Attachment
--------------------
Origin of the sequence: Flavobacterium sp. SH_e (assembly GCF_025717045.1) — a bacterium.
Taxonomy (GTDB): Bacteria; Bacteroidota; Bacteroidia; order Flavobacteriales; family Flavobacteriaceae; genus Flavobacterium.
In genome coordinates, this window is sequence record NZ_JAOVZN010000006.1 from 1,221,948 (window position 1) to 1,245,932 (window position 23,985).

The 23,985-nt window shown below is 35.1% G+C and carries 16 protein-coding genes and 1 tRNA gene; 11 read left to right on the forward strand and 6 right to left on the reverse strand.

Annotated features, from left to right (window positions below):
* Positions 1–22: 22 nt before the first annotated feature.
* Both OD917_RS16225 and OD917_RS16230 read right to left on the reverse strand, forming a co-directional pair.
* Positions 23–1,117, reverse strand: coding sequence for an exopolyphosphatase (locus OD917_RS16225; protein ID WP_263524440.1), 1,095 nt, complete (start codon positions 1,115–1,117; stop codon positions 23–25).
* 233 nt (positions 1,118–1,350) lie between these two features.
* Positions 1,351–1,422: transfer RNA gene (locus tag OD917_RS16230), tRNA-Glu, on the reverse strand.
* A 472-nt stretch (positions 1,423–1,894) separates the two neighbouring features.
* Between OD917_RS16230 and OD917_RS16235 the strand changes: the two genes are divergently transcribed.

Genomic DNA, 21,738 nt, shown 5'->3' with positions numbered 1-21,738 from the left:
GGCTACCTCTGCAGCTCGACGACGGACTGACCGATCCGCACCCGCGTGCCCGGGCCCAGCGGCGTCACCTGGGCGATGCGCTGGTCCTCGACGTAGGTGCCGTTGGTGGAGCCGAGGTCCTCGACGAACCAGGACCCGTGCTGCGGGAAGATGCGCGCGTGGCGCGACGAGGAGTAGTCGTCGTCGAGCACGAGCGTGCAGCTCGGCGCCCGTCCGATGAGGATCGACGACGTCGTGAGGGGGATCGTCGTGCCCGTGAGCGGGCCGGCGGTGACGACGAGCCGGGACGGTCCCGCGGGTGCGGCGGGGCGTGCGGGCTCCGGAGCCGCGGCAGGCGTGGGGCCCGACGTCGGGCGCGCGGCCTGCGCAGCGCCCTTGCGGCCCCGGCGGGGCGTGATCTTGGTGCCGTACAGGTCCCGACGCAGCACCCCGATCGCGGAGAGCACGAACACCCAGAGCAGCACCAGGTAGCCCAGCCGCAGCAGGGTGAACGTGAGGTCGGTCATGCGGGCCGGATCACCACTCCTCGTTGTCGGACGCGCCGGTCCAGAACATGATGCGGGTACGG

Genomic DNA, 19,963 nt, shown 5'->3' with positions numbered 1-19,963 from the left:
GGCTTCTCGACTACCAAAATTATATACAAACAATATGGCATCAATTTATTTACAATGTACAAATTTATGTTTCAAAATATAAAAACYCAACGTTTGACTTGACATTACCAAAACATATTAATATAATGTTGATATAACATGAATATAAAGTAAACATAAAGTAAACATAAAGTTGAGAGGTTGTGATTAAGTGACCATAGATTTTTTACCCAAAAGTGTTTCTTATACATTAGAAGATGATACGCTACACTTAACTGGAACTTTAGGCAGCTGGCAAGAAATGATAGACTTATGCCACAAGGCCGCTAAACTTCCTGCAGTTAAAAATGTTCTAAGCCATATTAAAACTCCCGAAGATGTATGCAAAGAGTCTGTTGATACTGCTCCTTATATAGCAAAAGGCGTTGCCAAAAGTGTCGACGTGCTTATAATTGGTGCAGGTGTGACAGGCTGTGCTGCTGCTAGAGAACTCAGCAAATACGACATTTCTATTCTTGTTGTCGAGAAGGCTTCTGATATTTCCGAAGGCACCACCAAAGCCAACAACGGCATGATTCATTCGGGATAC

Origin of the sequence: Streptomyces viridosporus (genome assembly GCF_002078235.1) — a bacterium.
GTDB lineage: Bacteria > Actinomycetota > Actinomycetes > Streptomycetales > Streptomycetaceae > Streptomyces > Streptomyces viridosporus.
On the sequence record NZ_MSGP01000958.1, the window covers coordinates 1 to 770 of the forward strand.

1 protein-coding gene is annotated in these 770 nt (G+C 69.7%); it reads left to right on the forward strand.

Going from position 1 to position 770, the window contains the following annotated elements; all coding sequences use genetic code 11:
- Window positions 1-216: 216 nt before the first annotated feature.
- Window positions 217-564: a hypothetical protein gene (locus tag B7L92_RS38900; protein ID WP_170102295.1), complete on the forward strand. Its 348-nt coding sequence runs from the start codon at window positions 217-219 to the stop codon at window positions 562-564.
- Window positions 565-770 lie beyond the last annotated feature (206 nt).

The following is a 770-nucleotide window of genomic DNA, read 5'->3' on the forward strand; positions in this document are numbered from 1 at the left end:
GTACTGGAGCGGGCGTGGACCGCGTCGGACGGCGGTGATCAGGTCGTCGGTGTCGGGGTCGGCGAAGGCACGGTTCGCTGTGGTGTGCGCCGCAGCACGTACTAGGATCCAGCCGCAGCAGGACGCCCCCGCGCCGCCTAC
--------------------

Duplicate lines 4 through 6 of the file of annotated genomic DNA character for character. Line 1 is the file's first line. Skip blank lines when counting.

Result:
The 23,985-nt window shown below is 35.1% G+C and carries 16 protein-coding genes and 1 tRNA gene; 11 read left to right on the forward strand and 6 right to left on the reverse strand.

Annotated features, from left to right (window positions below):
* Positions 1–22: 22 nt before the first annotated feature.